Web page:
Colonial Revival Furniture Reflects the Past

By Anne McCollam

March 15, 2019 4 min read

Q: This is a photo of a sideboard that has been in our family since the early 1900s. It originally belonged to our great-grandparents and has been passed down through our family. It is in mint condition.

Any information you can provide about its history and value will be greatly appreciated. Also, since we plan to keep the sideboard in our family, we would like to know its insurance value.

A: Your sideboard is an example of Colonial Revival furniture. Colonial Revival furniture was factory-made from 1870 to 1940. Many manufacturers loosely copied American styles including William and Mary, Jacobean, Queen Anne, Chippendale, Hepplewhite and Sheraton. The era was rooted in heritage, historic preservation, patriotism, nostalgia and a sense of family history. People were weary of the elaborate ornate Victorian furniture. The Colonial Revival movement swept the country and peaked in the 1920s and 1930s. The spiral-turned legs with stretchers, geometric-applied carvings and overall straight lines of your sideboard reflect both Jacobean, and William and Mary periods. The wood appears to be walnut. There is a limited interest in collecting Colonial Revival furniture today.

Your sideboard was made between 1920 and 1930. An insurance value would probably be around $250 to $500.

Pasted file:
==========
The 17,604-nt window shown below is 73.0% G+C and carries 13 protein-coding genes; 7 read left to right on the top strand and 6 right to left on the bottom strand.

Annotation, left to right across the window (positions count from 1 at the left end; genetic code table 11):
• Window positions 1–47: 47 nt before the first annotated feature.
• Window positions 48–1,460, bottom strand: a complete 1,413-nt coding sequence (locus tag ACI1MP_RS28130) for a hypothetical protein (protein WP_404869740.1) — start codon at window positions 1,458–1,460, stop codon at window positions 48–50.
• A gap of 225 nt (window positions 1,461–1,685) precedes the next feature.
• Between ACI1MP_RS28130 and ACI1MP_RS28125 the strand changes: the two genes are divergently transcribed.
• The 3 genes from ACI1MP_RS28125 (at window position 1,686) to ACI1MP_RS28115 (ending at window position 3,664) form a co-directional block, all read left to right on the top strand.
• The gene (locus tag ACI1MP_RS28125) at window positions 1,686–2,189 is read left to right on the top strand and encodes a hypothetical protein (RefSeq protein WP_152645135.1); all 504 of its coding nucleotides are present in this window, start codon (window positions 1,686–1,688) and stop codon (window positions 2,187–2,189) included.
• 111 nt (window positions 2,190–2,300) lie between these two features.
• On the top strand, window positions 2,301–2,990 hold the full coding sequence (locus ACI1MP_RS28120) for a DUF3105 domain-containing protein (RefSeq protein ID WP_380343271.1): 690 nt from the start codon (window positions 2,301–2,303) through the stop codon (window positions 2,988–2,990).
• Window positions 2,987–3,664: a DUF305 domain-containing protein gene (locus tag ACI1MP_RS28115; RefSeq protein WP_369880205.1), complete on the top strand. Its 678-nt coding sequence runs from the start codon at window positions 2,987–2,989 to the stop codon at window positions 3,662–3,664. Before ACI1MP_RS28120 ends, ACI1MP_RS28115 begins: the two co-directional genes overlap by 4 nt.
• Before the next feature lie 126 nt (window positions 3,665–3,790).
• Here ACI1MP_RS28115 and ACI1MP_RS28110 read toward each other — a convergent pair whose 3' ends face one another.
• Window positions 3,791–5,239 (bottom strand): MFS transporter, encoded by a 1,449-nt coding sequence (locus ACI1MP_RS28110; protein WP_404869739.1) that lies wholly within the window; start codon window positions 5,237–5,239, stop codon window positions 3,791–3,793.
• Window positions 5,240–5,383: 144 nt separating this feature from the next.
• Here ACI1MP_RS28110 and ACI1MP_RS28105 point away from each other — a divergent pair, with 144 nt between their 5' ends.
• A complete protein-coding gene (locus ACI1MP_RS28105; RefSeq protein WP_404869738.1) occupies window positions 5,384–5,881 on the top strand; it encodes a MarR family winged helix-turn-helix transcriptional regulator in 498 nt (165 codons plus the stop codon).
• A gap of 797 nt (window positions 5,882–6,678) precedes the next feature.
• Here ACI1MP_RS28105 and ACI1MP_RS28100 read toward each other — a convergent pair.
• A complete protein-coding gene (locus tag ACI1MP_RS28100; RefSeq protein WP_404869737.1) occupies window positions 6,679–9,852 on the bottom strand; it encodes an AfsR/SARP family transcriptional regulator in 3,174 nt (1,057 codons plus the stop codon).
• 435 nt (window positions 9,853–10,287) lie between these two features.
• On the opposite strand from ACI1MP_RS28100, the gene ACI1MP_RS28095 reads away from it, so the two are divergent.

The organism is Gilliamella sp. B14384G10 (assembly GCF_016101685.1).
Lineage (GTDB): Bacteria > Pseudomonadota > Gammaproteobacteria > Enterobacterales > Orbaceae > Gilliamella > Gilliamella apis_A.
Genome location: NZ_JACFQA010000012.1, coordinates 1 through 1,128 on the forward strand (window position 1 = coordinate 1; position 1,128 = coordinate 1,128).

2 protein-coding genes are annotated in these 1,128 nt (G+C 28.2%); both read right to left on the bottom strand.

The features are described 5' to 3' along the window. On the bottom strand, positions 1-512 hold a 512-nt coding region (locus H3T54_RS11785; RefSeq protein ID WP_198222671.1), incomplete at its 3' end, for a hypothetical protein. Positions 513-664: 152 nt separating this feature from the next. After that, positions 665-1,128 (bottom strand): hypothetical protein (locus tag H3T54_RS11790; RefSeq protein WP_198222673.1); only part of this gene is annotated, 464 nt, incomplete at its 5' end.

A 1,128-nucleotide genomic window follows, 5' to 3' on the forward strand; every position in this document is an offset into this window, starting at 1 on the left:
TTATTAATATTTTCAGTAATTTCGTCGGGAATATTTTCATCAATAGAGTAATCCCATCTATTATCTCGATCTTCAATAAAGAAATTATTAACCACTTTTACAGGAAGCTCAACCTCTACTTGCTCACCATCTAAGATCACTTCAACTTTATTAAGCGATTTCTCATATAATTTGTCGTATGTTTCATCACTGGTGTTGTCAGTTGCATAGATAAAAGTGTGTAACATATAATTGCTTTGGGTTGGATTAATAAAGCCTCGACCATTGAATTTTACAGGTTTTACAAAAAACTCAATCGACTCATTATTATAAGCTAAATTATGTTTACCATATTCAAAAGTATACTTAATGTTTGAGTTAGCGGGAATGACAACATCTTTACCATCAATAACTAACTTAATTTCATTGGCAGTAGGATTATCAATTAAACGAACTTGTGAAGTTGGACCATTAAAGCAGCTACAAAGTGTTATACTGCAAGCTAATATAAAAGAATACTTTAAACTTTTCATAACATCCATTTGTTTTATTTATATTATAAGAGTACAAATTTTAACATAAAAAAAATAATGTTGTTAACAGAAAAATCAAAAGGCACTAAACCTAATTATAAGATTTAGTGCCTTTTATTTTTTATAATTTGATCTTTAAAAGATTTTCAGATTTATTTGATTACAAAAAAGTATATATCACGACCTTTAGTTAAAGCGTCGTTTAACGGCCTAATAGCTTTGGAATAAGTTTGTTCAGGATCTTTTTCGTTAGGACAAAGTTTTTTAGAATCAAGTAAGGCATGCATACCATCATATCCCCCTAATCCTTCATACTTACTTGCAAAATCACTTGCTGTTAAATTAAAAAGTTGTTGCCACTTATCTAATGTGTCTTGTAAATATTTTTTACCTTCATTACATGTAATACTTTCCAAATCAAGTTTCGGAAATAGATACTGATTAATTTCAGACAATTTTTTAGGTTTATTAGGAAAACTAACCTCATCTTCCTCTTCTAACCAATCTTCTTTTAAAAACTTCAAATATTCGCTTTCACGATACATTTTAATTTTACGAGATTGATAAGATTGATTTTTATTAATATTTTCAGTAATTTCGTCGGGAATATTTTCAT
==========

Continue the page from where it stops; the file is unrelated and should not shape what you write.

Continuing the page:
Q: This diamond-shaped mark is on the bottom of an antique white ironstone soup tureen I have. It has a lid with a handle, and the bowl has handles on both sides. The overall measurements are about 8 inches high by 6 inches wide. I have always kept it on a shelf in my china cabinet and have never used it. An antique dealer who was a close friend gave it to me many years ago. I never asked her anything about its background. She passed away a few years ago, and now I regret not asking her more about it.

What can you tell me about its origin, age and value?

A: Your soup tureen was made in England. The diamond-shaped mark is a British Registry mark. The "IV" represents the type of material used. Just below that, the number "23" shows your tureen was made on the 23rd day of the month. On the right, the letter "L" stands for the year 1882. At the bottom, the letter "A" represents the month of December. On the left, the number four indicates the parcel number. Your ironstone tureen with a lid was made on December 23, 1882 and was part of the fourth parcel. The design was registered with the British Government.

Your tureen would probably fetch $125 to $150 in an antique shop.

 The Colonial Revival period peaked around 1920.
The Colonial Revival period peaked around 1920.
 This diamond-shaped mark was used by British Registry in England.
This diamond-shaped mark was used by British Registry in England.

Address your questions to Anne McCollam, P. O. Box 247, Notre Dame, IN 46556. Items of a general interest will be answered in this column. Due to the volume of inquiries, she cannot answer individual letters. To find out more about Anne McCollam and read features by other Creators Syndicate writers and cartoonists, visit the Creators Syndicate website at www.creators.com.

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